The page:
Colombia appeals WTO panel report on imports of textiles, apparel and footwear from Panama

Colombia appeals WTO panel report on imports of textiles, apparel and footwear from Panama

Parties to a dispute can appeal a panel’s ruling. Appeals have to be based on points of law, such as legal interpretation — they cannot re-open factual findings made by the panel. Each appeal is heard by three members of a permanent seven-member Appellate Body comprising persons of recognized authority and unaffiliated with any government. The Appellate Body membership broadly represents the geographic range of WTO membership, with each member appointed for a fixed term. Generally, the Appellate Body has up to 3 months to conclude its report.

On January 22, 2015 Colombia has appealed the WETO panel report on imports of textiles, apparel and footwear from Panama.

The following appeal document has been distributed among the WTO members:

1. Pursuant to Articles 16.4 and 17 of the Understanding on Rules and Procedures Governing the Settlement of Disputes (“DSU”) and Rule 20 of the Working Procedures for Appellate Review (WT/AB/WP/6, 16 August 2010) (“Working Procedures”), Colombia hereby notifies the Dispute Settlement Body (“DSB”) of its decision to appeal certain issues of law and legal interpretations in the Panel Report in Colombia – Measures Relating to the Importation of Textiles, Apparel and Footwear (WT/DS461) (“Panel Report”).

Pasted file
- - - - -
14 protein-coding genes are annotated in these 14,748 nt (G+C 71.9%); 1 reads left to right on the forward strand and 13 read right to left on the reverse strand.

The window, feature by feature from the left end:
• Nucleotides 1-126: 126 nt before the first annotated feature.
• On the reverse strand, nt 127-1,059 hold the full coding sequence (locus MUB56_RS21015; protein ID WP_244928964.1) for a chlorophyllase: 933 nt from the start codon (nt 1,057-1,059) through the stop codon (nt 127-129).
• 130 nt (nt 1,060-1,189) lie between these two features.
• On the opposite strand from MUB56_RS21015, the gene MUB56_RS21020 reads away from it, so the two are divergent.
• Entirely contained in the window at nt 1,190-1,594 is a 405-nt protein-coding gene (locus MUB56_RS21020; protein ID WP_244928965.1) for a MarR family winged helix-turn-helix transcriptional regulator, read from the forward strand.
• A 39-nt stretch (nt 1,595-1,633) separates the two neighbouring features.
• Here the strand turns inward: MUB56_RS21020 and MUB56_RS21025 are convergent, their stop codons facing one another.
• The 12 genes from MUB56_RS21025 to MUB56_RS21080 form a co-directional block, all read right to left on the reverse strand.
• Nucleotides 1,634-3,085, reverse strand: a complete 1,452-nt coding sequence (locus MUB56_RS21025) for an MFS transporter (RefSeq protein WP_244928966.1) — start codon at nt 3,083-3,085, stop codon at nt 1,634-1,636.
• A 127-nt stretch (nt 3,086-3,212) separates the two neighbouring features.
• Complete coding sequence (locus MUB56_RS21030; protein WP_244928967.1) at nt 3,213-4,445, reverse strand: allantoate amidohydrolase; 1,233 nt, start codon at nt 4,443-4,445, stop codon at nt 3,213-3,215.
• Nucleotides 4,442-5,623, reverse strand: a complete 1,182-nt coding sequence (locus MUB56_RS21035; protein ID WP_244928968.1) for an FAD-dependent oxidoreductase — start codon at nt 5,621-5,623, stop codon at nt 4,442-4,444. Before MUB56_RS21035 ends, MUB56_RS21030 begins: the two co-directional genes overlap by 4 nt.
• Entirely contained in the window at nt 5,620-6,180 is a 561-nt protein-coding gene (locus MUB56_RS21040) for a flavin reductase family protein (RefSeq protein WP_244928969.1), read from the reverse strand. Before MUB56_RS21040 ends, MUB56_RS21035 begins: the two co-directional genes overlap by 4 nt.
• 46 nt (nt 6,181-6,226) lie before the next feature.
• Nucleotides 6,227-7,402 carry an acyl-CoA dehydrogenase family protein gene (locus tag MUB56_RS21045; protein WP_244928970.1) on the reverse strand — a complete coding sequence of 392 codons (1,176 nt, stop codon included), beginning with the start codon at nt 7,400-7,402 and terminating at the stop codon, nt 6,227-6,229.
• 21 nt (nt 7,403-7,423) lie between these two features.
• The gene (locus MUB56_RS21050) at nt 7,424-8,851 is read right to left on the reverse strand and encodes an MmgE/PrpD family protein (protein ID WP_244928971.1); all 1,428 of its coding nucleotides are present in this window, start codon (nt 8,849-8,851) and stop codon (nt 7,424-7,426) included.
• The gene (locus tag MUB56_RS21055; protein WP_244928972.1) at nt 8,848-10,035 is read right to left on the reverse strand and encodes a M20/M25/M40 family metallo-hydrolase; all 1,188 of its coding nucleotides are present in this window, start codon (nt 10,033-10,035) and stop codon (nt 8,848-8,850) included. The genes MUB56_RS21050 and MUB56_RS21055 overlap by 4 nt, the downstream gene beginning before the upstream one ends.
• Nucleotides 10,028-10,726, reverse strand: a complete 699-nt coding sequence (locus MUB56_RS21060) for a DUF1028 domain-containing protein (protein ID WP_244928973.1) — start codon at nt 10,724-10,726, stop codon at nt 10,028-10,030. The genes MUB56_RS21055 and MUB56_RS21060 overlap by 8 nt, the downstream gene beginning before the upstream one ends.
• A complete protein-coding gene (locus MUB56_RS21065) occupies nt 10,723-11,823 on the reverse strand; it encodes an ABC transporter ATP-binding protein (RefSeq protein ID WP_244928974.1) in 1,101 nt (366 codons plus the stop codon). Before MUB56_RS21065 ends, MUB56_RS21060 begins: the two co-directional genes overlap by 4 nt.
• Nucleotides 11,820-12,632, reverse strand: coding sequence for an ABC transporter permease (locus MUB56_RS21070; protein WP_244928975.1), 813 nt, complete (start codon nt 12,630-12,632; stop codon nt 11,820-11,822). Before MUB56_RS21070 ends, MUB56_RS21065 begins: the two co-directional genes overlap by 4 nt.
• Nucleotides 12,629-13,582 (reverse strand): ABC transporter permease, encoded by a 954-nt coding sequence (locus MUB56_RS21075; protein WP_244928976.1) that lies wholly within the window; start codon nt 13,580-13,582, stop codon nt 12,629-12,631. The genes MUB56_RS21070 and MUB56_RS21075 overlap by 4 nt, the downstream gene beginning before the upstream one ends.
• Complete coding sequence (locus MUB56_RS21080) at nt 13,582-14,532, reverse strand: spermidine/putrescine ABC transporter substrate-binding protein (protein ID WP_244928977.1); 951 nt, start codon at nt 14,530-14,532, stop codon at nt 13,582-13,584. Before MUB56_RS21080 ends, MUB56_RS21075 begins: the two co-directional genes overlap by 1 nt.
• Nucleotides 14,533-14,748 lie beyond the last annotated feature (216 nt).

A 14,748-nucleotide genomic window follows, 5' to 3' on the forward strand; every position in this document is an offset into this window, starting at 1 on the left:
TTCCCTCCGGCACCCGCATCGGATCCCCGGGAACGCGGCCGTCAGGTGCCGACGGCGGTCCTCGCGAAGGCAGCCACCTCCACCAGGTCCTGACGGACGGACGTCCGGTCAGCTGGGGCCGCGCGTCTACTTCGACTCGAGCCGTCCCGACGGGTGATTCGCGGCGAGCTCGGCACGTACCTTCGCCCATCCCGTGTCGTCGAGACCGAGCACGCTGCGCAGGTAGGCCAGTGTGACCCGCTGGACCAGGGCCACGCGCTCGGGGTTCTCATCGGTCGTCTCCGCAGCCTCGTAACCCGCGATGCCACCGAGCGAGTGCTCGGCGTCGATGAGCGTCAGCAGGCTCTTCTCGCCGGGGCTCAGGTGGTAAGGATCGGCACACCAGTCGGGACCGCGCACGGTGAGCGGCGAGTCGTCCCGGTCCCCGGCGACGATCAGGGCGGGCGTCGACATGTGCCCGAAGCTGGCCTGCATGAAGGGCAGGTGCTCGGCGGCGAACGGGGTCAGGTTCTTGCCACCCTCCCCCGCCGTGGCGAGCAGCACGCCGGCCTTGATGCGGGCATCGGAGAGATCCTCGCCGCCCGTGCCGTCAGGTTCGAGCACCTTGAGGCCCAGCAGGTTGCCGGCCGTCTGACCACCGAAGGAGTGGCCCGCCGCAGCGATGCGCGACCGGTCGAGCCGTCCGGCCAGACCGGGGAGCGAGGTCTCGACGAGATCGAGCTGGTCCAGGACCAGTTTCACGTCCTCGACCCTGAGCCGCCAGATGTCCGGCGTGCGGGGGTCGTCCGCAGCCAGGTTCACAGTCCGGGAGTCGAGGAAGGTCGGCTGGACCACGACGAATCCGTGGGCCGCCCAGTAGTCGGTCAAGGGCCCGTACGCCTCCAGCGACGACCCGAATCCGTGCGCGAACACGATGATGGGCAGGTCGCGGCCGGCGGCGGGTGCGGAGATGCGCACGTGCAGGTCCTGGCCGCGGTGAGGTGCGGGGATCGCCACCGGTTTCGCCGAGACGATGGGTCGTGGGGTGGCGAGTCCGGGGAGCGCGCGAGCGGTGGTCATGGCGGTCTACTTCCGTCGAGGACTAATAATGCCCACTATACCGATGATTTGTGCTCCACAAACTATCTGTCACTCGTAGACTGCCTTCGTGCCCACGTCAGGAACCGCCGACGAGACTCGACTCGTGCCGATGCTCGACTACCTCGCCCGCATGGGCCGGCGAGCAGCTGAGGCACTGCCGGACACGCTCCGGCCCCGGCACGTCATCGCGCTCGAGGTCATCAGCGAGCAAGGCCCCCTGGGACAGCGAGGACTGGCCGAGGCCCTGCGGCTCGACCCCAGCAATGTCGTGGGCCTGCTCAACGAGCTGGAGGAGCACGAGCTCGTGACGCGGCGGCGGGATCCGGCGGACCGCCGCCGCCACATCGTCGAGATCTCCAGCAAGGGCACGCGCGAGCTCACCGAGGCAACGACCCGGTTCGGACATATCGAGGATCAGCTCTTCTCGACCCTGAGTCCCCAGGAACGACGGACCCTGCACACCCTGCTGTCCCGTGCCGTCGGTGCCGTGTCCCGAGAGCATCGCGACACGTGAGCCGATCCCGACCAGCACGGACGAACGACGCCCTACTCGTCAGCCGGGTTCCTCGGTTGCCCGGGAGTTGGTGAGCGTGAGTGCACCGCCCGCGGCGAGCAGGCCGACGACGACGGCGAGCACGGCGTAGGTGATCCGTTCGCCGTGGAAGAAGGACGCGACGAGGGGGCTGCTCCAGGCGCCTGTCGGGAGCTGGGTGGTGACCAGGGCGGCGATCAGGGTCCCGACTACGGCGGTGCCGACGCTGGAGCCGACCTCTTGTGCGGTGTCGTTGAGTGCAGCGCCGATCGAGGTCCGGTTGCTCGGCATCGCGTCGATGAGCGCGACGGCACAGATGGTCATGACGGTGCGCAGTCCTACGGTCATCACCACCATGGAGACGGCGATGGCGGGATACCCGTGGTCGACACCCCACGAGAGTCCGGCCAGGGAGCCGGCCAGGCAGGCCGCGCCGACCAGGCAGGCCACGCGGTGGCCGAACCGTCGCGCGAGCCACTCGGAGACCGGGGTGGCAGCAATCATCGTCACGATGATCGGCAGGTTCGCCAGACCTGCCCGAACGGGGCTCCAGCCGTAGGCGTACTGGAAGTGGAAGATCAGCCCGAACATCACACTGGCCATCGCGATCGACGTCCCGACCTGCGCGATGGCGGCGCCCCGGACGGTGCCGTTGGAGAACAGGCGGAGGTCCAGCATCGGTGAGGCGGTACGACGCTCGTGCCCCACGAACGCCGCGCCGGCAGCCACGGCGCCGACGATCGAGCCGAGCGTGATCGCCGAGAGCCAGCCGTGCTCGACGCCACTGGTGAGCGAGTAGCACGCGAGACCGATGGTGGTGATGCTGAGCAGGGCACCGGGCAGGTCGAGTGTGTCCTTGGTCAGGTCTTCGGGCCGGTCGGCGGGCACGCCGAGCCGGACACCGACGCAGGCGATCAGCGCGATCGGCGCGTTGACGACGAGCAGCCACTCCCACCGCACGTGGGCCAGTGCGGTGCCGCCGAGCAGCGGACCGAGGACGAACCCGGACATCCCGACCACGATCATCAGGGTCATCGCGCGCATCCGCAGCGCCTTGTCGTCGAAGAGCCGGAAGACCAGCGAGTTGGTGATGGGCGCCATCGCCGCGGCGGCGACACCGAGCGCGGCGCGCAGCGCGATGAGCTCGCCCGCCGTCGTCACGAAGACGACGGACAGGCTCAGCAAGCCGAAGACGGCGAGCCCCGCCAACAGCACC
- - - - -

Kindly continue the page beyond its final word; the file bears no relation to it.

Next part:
2. Pursuant to Rules 20(1) and 21(1) of the Working Procedures, Colombia files this Notice of Appeal together with its Appellant’s Submission with the Appellate Body Secretariat.

3. Pursuant to Rule 20(2)(d)(iii) of the Working Procedures, this Notice of Appeal includes an indicative list of the paragraphs of the Panel Report containing the alleged errors,  without prejudice to Colombia’s ability to rely on other paragraphs of the Panel Report in its appeal.

4. Colombia seeks review by the Appellate Body of the following errors of law and legal interpretation by the Panel in its Report and requests the following findings by the Appellate Body.

 I.  Review of the Panel’s Findings under Article II of the GATT 1994 and Request for Completion

 5. The Panel erred in interpreting and applying Article II:1(b) of the GATT 1994, and it failed to make an objective assessment of the matter under Article 11 of the DSU in finding that “the compound tariff, as regards the examples set out in paragraphs 7.164 and 7.180, exceeds the levels bound in Colombia’s Schedule of Concessions and is therefore inconsistent with the obligation in Article II:1(b), first sentence, of the GATT 1994 not to impose on the import of products of other Members ‘ordinary customs duties in excess of those set forth and provided’ in Colombia’s Schedule of Concessions”.1 The Panel erred because:

• it incorrectly concluded that it was not necessary to issue a finding on whether or not the obligations of Article II:1 of the GATT 1994 are applicable to illicit trade. In proceeding in this manner, the Panel failed to make an objective assessment of the matter under Article 11 of the DSU2;

• it improperly exercised judicial economy and violated Colombia’s due process rights. By exercising false judicial economy and failing to respect Colombia’s due process rights,  the Panel failed to make an objective assessment of the matter under Article 11 of the DSU3;